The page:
Several years ago, when my wife Alexis was pregnant with our first child, she returned to our home in Jerusalem after a visit to America shocked and upset. Every one was very excited to be expecting a new baby in the family, the first grandchild on both sides of our family, but she told me that several people said to her, “Of course you’ll come back to America to have the baby.”
Alexis was amazed at the misunderstanding she encountered regarding life in Israel.
“They think we live in tents in the desert,” she exclaimed to me, “Haven’t they heard of Hadassah Hospital!”
I suppose if I had never spent time living in Israel, I would imagine a country in the desert with terror attacks and kibbutzim. Even if I was somewhat informed about Israel, I would imagine a country with lots of political and religious in-fighting, economic hardships and social divisions. However, we tend to focus on the negative.
Many people, when speaking of the positive aspects of Israel focus on the Jewish elements, but there are many positive elements to daily life in Israel that extend beyond the benefits a Jew experiences when living in the Jewish homeland.
Israel is a country which leads the world in many fields, including medical research, biotechnoogy, nanotechnology and communications. Research facilities for major international high-tech companies such as Intel and Motorala are based in the Jewish State. Obviously, Israel’s position as a leader in defense and security has been proven many times over on the world stage. With more companies on NASDAQ than any other foreign county except for Canada, Israel has no shortage of its own home-grown success stories.
The Israelis who work in these fields are the same Israelis who make up the general population of the country. They are the parents who send their children to schools and sit on the PTA, setting the standard higher and higher for education. These are the people who are patients in hospitals, demanding a level of care that has become so high that people from all over the world come to have operations in Israel.
As it turns out the birth of our first son was a trying experience. Alexis was hospitalized with toxemia and the birth was induced. When the baby got stuck in the birth canal, fearing an even higher increase in Alexis’ blood pressure, the doctor’s performed an emergency cesarean section.
Once the decision was made, the hospital staff instantly came out of the woodwork and the calm birthing room was transformed into a well organized center of pre-op procedures, filled with professionals, each performing their own task, working together as an efficient team. I was escorted by a doctor who helped me prepare for surgery and was brought into the operating room to sit by Alexis’ head so that we could experience the birth of our first child together.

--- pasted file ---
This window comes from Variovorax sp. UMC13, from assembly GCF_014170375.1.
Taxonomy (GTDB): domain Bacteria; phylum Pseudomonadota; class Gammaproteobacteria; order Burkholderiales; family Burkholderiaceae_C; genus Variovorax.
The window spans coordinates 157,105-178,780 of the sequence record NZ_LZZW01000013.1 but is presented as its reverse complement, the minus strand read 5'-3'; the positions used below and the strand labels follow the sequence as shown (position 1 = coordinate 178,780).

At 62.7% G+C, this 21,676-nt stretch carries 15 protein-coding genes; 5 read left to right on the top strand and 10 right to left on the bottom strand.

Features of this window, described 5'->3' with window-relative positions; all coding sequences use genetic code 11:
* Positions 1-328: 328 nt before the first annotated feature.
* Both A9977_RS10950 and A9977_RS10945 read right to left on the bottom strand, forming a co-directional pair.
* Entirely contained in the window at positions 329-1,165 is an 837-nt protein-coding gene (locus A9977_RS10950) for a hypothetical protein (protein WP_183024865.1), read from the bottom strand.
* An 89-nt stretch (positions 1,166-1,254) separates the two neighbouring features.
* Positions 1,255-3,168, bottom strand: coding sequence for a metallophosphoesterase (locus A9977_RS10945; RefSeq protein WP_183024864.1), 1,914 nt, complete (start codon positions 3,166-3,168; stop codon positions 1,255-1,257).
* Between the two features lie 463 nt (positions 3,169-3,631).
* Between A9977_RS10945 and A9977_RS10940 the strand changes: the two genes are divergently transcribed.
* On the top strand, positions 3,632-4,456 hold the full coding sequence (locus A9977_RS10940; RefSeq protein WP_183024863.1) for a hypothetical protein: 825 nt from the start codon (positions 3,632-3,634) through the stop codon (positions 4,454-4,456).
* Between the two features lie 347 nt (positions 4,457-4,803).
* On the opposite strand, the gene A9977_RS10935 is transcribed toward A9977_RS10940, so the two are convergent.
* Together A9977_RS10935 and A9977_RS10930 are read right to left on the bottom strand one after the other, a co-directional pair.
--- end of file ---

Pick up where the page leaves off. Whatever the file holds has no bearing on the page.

Both mother and baby were fine and the care we received was excellent. What is more, the cost of the whole procedure with several days in the hospital was a request to donate two pints of blood to replenish what was used during surgery. There was no fee.
Israel is a capitalist country whose roots are in socialism. As such, Israel guarantees medical insurance covering the costs of basic medical care for all its citizens. The socialist model guaranteeing world-class medical care is balanced with an option to choose one’s own health insurance provider and to pay extra for both private additional insurance and private care, contributing to competition in an open marketplace.
Every citizen in Israel has medical insurance, the cost of which is a low fixed percentage of one’s income. This covers all basic medical needs. With the national average salary in Israel at about $16000 a year, the average Israeli can pay about $50/month and have access to a very high standard of medical care for him and his dependents. Even students and the unemployed receive mandatory medical insurance for the cost of about $10 a month which entitles them to the same coverage as everyone else.
With low-cost additions of private insurance and semi-private clinics, Israelis have supplemental medical services available to them, some of which are not available at any cost in the United States.
Our family of four pays an additional fee of about $175/year for supplemental insurance and less than $300/year to belong to a special family medical clinic. For this we receive some benefits which to us are invaluable.
Recently we went out to dinner with some of our family who was visiting from America. Maytav, our independent two-and-a-half year old, wanted to walk down the steps of the restaurant all by himself. He fell, landing head-first on the Jerusalem stone floor. The goose egg that blew up covering half of his forehead like a golf ball sent my wife and I into a panic. We took advantage of the option to call a doctor 24 hours a day offered by our family clinic. The doctor on call asked us questions and calmed us down, letting us know what to do and that there was no need to go to the emergency room. Mainly to reassure ourselves, we requested that he make a house call to check our son. Within half an hour he was at the restaurant. The housecall cost about $30, half of which was reimbursed by our private insurance.
Israel is far from a backwards country with little resources. Whether you realize it or not, you are already benefiting from the strides made here in telecommunications, medicine and many other fields. On every level, Israel has much more to offer and contribute to your life. Take another look and rediscover what Israel has to offer you, personally, professionally and as a community. Come for a visit. Rediscover yourself. Invest in Israeli companies. Share in our sucesses. Create partnerships with Israeli professionals. Exchange ideas with Israeli academics and policy makers. And if you want a nice American Jewish doctor who makes housecalls at two in the morning, come experience life with us.